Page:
12 September 2012
Blog Post 1 Summary and Response
Using the internet has become one of the most important factors in the way in which people live today; therefore, social media, like Facebook and YouTube, are some of the main ways that people communicate with one another. Before the age of technology, information was spread in person or by action. When society was faced with challenges like civil-rights movements, people could not simply click a button and believe that their problems were fixed. This passage strongly argues that there is a difference in the way activism was viewed during the sixties verses today. Boycotts, sit-ins, and protests spread like wildfire but usually among closely affiliated friends and the movements took efficient time to form. Demonstrations could last years, yet, today information can spread to thousands of people in seconds due to the amount of acquaintances and even strangers people tend to socially network with. Traditional activism provided strong-ties while current activism favors weak-ties among people.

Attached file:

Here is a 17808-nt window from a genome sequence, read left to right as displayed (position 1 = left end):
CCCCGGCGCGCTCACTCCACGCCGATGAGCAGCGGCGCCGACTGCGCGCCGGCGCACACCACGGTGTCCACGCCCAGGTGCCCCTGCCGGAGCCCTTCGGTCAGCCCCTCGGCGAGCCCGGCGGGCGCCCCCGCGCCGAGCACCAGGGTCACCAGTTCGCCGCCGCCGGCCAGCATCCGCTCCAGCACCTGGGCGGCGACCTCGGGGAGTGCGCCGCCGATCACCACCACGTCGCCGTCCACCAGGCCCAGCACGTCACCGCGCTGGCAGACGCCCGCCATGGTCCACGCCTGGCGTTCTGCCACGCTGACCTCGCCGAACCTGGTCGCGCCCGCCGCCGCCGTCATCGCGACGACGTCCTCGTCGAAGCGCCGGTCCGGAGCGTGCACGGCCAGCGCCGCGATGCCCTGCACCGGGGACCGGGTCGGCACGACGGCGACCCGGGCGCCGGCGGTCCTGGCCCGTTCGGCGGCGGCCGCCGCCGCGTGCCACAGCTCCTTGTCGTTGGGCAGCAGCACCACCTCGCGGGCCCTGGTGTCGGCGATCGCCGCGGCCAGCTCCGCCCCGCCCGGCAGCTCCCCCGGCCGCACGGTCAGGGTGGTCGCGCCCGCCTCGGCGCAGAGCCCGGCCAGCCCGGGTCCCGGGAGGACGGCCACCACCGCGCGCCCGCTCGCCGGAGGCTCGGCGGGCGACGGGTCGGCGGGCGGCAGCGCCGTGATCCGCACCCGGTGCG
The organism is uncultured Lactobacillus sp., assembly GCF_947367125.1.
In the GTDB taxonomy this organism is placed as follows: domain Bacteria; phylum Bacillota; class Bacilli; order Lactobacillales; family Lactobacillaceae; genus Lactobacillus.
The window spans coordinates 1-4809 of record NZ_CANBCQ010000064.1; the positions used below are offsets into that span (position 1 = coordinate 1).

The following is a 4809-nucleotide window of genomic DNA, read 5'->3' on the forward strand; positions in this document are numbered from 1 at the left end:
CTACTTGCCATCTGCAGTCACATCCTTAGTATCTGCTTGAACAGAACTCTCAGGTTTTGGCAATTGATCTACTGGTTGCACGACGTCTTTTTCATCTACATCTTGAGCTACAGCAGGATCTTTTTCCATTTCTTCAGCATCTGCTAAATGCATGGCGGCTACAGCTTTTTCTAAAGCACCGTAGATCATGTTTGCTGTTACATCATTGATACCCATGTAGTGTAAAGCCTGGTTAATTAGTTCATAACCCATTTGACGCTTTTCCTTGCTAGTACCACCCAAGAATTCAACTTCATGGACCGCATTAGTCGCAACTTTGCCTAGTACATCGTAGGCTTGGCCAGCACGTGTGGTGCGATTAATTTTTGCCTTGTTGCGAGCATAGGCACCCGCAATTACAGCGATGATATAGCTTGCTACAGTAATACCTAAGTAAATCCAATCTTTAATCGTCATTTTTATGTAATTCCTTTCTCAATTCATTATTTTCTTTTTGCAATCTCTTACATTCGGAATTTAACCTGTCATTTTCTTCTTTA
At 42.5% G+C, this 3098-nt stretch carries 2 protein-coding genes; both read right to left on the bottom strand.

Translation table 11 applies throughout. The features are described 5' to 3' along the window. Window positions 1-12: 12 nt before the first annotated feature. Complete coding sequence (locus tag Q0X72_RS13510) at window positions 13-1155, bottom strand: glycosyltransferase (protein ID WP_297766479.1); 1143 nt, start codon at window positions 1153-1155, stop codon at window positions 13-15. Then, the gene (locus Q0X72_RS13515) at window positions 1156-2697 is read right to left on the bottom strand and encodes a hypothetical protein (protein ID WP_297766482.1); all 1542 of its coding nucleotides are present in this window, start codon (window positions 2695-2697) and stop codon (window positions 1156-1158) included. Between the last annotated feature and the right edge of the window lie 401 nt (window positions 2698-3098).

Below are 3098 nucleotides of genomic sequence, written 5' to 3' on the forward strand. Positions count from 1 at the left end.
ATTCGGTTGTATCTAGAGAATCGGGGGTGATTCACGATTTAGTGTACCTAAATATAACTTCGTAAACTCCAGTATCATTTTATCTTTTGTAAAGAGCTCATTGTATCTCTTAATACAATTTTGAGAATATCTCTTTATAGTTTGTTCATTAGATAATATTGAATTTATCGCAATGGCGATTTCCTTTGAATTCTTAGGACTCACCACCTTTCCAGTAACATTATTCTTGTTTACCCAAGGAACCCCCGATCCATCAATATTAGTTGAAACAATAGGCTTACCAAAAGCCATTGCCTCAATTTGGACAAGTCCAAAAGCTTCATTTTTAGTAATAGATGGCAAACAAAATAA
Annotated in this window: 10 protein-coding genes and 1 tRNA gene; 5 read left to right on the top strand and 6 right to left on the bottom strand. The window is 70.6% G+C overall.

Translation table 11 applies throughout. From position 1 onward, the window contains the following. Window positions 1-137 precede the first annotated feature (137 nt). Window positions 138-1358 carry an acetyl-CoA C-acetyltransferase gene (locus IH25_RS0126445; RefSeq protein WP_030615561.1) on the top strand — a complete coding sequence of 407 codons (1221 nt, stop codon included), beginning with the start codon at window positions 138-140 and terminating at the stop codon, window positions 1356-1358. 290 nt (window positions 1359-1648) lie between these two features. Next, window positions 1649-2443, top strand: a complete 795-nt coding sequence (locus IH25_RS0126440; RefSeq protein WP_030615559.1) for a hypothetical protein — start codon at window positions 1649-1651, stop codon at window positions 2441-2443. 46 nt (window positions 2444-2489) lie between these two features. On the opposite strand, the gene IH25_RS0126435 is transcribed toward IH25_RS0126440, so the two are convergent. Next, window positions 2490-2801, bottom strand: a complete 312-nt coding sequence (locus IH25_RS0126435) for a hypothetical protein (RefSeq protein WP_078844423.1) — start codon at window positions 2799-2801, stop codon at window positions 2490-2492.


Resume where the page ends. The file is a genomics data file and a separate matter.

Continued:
Society today depends heavily on social networks and communicating to people through impersonal interactions. Although I have personally witnessed a group of people come together and stand up for their beliefs, I will agree that the form of activism is extremely different than it was fifty years ago. Using social networks to inform people of an issue is a larger more effective strategy of spreading information around; although, the impact of the information cannot be clearly determined by having hundreds of Facebook friends “Like” an issue. Activism involves a group of people who share common beliefs to come together to truly demonstrate their side of a conflict. Social media has weakened the depth of certain issues in today’s society by increasing the number of people who pretend to be involved.